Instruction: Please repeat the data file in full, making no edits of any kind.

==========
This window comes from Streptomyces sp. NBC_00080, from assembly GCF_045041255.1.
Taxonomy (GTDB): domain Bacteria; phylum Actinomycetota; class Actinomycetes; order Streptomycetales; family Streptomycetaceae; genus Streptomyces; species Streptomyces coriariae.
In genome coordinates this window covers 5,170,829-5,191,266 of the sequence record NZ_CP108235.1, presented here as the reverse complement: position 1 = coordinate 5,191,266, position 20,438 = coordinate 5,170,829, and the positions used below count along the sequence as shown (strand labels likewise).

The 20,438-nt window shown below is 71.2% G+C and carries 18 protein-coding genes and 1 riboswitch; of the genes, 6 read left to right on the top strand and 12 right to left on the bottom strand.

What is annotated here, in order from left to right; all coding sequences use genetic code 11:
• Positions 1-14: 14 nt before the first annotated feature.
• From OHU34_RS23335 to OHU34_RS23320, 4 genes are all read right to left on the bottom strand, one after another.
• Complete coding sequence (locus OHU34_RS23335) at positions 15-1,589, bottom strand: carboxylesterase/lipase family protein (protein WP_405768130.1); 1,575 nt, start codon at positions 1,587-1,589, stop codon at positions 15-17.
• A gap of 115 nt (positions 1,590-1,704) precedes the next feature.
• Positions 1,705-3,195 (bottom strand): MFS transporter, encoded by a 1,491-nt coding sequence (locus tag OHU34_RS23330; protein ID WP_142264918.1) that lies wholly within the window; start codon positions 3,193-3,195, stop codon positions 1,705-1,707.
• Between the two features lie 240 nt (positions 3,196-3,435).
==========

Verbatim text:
This window comes from Streptomyces sp. NBC_00080, from assembly GCF_045041255.1.
Taxonomy (GTDB): domain Bacteria; phylum Actinomycetota; class Actinomycetes; order Streptomycetales; family Streptomycetaceae; genus Streptomyces; species Streptomyces coriariae.
In genome coordinates this window covers 5,170,829-5,191,266 of the sequence record NZ_CP108235.1, presented here as the reverse complement: position 1 = coordinate 5,191,266, position 20,438 = coordinate 5,170,829, and the positions used below count along the sequence as shown (strand labels likewise).

The 20,438-nt window shown below is 71.2% G+C and carries 18 protein-coding genes and 1 riboswitch; of the genes, 6 read left to right on the top strand and 12 right to left on the bottom strand.

What is annotated here, in order from left to right; all coding sequences use genetic code 11:
• Positions 1-14: 14 nt before the first annotated feature.
• From OHU34_RS23335 to OHU34_RS23320, 4 genes are all read right to left on the bottom strand, one after another.
• Complete coding sequence (locus OHU34_RS23335) at positions 15-1,589, bottom strand: carboxylesterase/lipase family protein (protein WP_405768130.1); 1,575 nt, start codon at positions 1,587-1,589, stop codon at positions 15-17.
• A gap of 115 nt (positions 1,590-1,704) precedes the next feature.
• Positions 1,705-3,195 (bottom strand): MFS transporter, encoded by a 1,491-nt coding sequence (locus tag OHU34_RS23330; protein ID WP_142264918.1) that lies wholly within the window; start codon positions 3,193-3,195, stop codon positions 1,705-1,707.
• Between the two features lie 240 nt (positions 3,196-3,435).